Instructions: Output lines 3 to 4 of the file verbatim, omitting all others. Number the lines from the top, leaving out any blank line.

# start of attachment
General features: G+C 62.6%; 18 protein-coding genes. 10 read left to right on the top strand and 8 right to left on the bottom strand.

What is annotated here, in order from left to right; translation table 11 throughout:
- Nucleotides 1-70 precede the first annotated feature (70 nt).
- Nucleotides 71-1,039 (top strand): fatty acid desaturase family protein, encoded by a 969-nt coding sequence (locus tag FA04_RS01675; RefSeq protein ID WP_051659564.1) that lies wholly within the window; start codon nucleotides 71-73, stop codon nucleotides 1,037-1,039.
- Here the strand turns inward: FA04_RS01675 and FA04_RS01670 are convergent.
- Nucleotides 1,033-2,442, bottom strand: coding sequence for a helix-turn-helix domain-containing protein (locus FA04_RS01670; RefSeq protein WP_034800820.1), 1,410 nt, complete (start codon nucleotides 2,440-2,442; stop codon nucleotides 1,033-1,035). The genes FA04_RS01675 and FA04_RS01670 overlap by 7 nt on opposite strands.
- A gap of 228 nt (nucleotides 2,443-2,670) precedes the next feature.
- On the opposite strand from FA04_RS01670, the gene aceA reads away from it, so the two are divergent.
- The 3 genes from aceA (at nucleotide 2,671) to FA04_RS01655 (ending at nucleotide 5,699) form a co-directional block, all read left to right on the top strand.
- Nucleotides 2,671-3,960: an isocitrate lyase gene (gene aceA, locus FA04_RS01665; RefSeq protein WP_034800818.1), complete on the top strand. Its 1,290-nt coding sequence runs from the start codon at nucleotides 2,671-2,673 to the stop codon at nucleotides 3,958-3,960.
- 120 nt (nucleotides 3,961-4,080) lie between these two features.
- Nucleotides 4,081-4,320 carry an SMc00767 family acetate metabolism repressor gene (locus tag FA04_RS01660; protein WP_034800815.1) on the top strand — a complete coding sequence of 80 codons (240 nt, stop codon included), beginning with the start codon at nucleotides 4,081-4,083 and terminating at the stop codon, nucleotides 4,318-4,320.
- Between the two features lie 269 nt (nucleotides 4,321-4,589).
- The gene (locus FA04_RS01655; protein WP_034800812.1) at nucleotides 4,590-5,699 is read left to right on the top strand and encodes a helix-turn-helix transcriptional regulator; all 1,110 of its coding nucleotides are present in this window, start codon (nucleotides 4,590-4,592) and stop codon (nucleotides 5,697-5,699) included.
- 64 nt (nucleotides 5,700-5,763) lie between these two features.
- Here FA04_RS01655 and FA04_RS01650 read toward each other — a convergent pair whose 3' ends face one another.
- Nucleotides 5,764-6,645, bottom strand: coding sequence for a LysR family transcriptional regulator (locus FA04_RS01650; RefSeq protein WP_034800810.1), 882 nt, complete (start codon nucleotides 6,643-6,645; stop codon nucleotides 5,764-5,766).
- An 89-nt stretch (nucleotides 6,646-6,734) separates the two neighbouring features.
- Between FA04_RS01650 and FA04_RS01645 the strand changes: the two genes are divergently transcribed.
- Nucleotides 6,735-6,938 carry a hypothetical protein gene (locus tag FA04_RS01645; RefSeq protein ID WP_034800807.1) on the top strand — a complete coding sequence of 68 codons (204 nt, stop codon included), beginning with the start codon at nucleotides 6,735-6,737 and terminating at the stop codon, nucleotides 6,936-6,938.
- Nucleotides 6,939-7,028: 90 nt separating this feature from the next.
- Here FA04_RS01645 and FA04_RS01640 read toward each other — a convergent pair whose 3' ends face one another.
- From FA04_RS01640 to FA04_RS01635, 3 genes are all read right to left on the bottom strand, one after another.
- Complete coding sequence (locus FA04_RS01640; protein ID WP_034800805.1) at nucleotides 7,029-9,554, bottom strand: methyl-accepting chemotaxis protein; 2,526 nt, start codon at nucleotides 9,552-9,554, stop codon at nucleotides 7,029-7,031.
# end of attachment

- Nucleotides 1-70 precede the first annotated feature (70 nt).
- Nucleotides 71-1,039 (top strand): fatty acid desaturase family protein, encoded by a 969-nt coding sequence (locus tag FA04_RS01675; RefSeq protein ID WP_051659564.1) that lies wholly within the window; start codon nucleotides 71-73, stop codon nucleotides 1,037-1,039.